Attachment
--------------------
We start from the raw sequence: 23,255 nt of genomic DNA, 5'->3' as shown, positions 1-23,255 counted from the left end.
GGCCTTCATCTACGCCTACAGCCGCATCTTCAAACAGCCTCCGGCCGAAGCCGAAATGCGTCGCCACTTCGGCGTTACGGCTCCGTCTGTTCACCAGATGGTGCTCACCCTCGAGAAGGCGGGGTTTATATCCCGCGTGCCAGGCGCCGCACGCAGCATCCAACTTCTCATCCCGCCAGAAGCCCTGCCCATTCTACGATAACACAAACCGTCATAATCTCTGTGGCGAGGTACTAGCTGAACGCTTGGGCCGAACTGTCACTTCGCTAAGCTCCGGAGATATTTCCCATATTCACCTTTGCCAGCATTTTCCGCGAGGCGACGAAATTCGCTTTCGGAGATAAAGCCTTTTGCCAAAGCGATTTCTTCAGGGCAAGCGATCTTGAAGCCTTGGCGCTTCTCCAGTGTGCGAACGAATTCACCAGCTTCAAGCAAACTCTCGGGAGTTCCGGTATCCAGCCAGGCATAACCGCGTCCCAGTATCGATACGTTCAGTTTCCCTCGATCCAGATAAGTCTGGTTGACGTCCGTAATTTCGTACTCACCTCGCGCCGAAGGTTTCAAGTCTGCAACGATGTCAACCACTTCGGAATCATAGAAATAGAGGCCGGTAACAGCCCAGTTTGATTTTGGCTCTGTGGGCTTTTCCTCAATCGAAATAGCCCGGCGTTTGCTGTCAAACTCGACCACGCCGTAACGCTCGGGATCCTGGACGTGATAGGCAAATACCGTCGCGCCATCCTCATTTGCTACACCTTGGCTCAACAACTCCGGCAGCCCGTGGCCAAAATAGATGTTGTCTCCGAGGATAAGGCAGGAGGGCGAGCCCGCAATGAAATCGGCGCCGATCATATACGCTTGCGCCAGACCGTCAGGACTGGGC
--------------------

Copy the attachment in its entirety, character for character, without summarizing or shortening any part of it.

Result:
We start from the raw sequence: 23,255 nt of genomic DNA, 5'->3' as shown, positions 1-23,255 counted from the left end.
GGCCTTCATCTACGCCTACAGCCGCATCTTCAAACAGCCTCCGGCCGAAGCCGAAATGCGTCGCCACTTCGGCGTTACGGCTCCGTCTGTTCACCAGATGGTGCTCACCCTCGAGAAGGCGGGGTTTATATCCCGCGTGCCAGGCGCCGCACGCAGCATCCAACTTCTCATCCCGCCAGAAGCCCTGCCCATTCTACGATAACACAAACCGTCATAATCTCTGTGGCGAGGTACTAGCTGAACGCTTGGGCCGAACTGTCACTTCGCTAAGCTCCGGAGATATTTCCCATATTCACCTTTGCCAGCATTTTCCGCGAGGCGACGAAATTCGCTTTCGGAGATAAAGCCTTTTGCCAAAGCGATTTCTTCAGGGCAAGCGATCTTGAAGCCTTGGCGCTTCTCCAGTGTGCGAACGAATTCACCAGCTTCAAGCAAACTCTCGGGAGTTCCGGTATCCAGCCAGGCATAACCGCGTCCCAGTATCGATACGTTCAGTTTCCCTCGATCCAGATAAGTCTGGTTGACGTCCGTAATTTCGTACTCACCTCGCGCCGAAGGTTTCAAGTCTGCAACGATGTCAACCACTTCGGAATCATAGAAATAGAGGCCGGTAACAGCCCAGTTTGATTTTGGCTCTGTGGGCTTTTCCTCAATCGAAATAGCCCGGCGTTTGCTGTCAAACTCGACCACGCCGTAACGCTCGGGATCCTGGACGTGATAGGCAAATACCGTCGCGCCATCCTCATTTGCTACACCTTGGCTCAACAACTCCGGCAGCCCGTGGCCAAAATAGATGTTGTCTCCGAGGATAAGGCAGGAGGGCGAGCCCGCAATGAAATCGGCGCCGATCATATACGCTTGCGCCAGACCGTCAGGACTGGGC